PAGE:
Tag Archives: wire tapping

Afghanistan Strategy Is Not Working

Canadian journalist, Thomas Walkom, writing in the Toronto Star, states bluntly the strategy being used in Afghanistan, “put simply, it isn’t working.” He notes recent deaths of Canadian soldiers and aid workers clearly demonstrated the strategy of providing security for the Afghanistan government so it can develop a program of stability has failed. UN figures show Afghanistan has become LESS safe since 2006 despite the dispatch of thousands of coalition forces to the nation. Walkom points out the Canadian aid workers were murdered within fifty miles of Kabul while on a major highway, and a Canadian soldier was killed by a security guard working for “our side.”

The reporter interviewed former CARE Canada president John Watson who worked in Afghanistan while the Taliban were in power. Ironically, the CARE worker was able to accomplish more in providing assistance while the Taliban ruled and even built educational facilities for girls. Walkom also cites figures about the growth of Afghanistan’s economy which has nearly doubled in the past few years, but a considerable portion of that growth is linked to increased production of drugs.

The recent death of a Canadian soldier by someone working for a security firm and the recent death of a security firm member by Canadian soldiers forces Walkom to conclude: “Afghanistan remains a country where groups of armed men, many of whom are ostensibly on the same side, roam the country shooting at one another.”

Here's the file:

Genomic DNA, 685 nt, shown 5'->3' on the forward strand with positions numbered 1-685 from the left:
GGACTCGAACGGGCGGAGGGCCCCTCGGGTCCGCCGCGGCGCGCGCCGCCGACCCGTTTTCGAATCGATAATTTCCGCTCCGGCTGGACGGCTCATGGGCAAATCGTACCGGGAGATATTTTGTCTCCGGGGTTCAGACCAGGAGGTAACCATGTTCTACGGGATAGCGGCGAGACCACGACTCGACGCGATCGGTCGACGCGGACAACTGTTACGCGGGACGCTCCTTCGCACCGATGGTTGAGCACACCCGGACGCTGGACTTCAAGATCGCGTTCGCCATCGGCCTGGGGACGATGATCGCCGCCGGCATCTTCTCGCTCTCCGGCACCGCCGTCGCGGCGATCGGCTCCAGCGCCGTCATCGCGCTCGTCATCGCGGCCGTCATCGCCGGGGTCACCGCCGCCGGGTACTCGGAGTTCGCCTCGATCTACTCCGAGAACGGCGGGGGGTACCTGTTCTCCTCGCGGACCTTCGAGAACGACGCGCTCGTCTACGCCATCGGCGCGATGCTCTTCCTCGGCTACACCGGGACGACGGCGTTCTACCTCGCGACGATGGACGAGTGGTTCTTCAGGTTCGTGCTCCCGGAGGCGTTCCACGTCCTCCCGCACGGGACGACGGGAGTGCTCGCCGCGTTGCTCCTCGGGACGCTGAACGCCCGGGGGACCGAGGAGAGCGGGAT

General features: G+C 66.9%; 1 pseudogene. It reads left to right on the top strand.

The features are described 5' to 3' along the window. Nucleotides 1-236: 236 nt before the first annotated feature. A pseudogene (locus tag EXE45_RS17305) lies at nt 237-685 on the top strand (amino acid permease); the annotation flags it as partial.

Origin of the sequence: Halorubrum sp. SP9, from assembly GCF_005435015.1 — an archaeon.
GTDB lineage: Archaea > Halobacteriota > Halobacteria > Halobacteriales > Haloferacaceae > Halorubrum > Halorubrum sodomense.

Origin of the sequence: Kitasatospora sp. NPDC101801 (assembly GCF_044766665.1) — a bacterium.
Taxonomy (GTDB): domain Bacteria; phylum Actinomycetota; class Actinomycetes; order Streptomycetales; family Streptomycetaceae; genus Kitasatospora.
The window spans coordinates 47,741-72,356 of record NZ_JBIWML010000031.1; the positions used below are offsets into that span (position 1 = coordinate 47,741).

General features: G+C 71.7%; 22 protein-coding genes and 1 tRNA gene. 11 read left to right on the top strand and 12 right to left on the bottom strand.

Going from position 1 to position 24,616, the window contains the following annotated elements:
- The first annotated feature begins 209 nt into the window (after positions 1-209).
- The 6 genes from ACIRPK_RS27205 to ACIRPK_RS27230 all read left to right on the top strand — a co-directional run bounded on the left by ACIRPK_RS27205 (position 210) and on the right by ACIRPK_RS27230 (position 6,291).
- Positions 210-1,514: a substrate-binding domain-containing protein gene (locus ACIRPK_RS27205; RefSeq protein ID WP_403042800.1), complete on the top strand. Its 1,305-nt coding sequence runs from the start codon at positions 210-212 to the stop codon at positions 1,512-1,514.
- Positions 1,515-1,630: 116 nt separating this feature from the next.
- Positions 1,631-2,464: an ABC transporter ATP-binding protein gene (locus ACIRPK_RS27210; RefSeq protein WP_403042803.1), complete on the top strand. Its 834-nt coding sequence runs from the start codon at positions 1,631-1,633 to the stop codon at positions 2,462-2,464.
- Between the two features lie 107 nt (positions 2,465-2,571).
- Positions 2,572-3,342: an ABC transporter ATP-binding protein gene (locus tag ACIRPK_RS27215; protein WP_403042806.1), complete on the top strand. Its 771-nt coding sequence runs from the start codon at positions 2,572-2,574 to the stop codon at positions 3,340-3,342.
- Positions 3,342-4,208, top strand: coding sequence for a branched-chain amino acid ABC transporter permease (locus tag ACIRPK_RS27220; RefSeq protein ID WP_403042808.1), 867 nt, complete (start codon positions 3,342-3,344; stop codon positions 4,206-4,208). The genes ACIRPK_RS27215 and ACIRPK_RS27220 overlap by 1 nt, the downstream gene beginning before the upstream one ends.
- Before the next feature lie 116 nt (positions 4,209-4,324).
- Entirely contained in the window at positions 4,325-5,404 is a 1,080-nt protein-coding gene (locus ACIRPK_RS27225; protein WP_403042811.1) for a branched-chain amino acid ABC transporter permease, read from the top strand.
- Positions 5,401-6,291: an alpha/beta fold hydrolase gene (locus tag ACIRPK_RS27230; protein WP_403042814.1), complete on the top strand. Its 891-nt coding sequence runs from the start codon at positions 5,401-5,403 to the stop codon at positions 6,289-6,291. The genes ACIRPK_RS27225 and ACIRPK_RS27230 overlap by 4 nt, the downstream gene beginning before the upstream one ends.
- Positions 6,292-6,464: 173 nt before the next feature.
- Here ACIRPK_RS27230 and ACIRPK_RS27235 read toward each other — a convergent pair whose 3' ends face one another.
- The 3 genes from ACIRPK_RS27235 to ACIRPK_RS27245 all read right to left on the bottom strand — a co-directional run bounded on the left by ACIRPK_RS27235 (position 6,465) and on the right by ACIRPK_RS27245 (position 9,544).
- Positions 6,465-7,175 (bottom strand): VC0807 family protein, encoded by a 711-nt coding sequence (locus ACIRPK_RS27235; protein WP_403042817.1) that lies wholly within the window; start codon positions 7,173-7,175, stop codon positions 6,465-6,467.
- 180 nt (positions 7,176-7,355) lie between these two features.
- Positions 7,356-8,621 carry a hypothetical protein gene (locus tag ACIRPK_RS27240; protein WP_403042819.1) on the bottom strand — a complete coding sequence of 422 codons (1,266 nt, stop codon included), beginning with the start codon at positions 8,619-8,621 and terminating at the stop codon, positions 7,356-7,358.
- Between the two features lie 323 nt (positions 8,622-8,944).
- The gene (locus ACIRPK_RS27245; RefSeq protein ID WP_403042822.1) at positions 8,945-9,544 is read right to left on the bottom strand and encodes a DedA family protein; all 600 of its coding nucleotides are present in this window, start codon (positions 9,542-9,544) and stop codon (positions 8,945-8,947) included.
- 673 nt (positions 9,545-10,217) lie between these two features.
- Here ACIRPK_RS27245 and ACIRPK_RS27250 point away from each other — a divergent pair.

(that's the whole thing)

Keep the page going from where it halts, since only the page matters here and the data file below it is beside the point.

The Canadian reporter’s remarks do not provide evidence there is need for return of the Taliban, but he is identifying an important need, creating a vibrant non-drug based economy and having a military strategy that can cope with the Taliban. Those simply are not in operation in Afghanistan.

No Approval Needed Says Canadian Judge, Just Listen In

An Ontario Superior Court Judge ruled the Criminal Code emergency provision allowing police wiretapping without a judge’s authorization, while not perfect, is constitutionally valid. His ruling dealt with a major case currently underway in a Toronto court. The ruling comes at a time when Ontario Provincial Police are being attacked for using wiretaps without judicial approval. Mohawk activist, Shawn Brant, told a news conference this week, the OPP used emergency wiretaps to eavesdrop on four people, including Brant and his brother, who is a lawyer, because they knew they’d never get the interceptions approved by a judge. Section 184.4 of the Criminal Code permits a “peace officer” to intercept private communications in emergency situations– without prior judicial authorization–in order to prevent serious harm to persons or property in narrowly defined, exigent circumstances.

As always, if it is left to police authorities, the situation will always be “an emergency” and the threat to “persons” or “property” will always be imminent. Earlier this year, Justice Barry Davies found Section 184.4 to be unconstitutional. He expressed concern over the lack of “oversight and accountability” in making decisions when wiretapping was appropriate.